# Grading Eye Inflammation

When a patient has eye inflammation, eye doctors "grade" the inflammation. When "grading" inflammation they randomly look at a single 1 millimeter by 1 millimeter square in the patient's eye and count how many "cells" they see.

There is uncertainty in these counts. If the true average number of cells for a given patient's eye is 6, the doctor could get a different count (say 4, or 5, or 7) just by chance. As of 2021, modern eye medicine does not have a sense of uncertainty for their inflammation grades! In this problem we are going to change that. At the same time we are going to learn about Poisson distributions over space.

Why is the number of cells observed in a 1x1 square governed by a Poisson process?

We can approximate a distribution for the count by discretizing the square into a fixed number of equal sized buckets. Each bucket either has a cell or not. Therefore, the count of cells in the 1x1 square is a sum of Bernoulli random variables with equal $p$, and as such can be modeled as a binomial random variable. This is an approximation because it doesn't allow for two cells in one bucket. Just like with time, if we make the size of each bucket infinitely small, this limitation goes away and we converge on the true distribution of counts. The binomial in the limit, i.e. a binomial as $n \rightarrow \infty$, is truly represented by a Poisson random variable. In this context, $\lambda$ represents the average number of cells per 1$\times$1 sample. See Figure 2.

For a given patient the true average rate of cells is 5 cells per 1x1 sample. What is the probability that in a single 1x1 sample the doctor counts 4 cells?

### Multiple Observations

**Heads up!**This section uses concepts from Part 3. Specifically Independence in Variables

For a given patient the true average rate of cells is 5 cells per 1mm by 1mm sample. In an attempt to be more precise, the doctor counts cells in **two** different, larger **2mm by 2mm** samples. Assume that the occurrences of cells in one 2mm by 2mm samples are independent of the occurrences in any other 2mm by 2mm samples. What is the probability that she counts 20 cells in the first samples and 20 cells in the second?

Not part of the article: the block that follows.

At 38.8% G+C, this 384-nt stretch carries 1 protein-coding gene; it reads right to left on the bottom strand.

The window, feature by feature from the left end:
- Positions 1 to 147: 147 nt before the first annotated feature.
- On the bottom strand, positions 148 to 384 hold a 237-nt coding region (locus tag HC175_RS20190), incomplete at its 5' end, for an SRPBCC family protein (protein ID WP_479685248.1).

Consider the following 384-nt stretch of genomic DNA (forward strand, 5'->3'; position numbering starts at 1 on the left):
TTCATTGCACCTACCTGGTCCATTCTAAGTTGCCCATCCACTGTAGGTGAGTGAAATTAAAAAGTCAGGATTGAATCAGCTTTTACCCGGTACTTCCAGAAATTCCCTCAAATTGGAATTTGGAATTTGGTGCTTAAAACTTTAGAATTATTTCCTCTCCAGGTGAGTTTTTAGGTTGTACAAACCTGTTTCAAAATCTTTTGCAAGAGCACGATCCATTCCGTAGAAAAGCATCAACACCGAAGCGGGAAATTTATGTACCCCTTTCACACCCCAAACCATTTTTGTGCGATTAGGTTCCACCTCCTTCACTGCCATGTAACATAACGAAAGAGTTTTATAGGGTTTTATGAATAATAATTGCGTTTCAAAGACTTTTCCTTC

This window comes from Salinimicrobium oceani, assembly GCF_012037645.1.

### Estimating Lambda

**Heads up!**This section uses concepts from Part 5. Specifically Maximum A Posteriori

**Inflammation prior**: Based on millions of historical patients, doctors have learned that the prior probability density function of true rate of cells is: \begin{align*} f(\lambda) = K \cdot \lambda \cdot e ^{-\frac{\lambda}{2}} \end{align*} Where $K$ is a normalization constant and $\lambda$ must be greater than 0.

A doctor takes a single sample and counts 4 cells. Give an equation for the updated probability density of $\lambda$. Use the "Inflammation prior" as the prior probability density over values of $\lambda$. Your probability density may have a constant term.

A doctor takes a single sample and counts 4 cells. What is the Maximum A Posteriori estimate of $\lambda$?

Explain, in words, the difference between the two estimates of lambda in the two previous parts.

A patient comes on two separate days. The first day the doctor counts 5 cells, the second day the doctor counts 4 cells. Based only on this observation, and treating the true rates on the two days as independent, what is the probability that the patient's inflammation has gotten better (in other words, that their $\lambda$ has decreased)?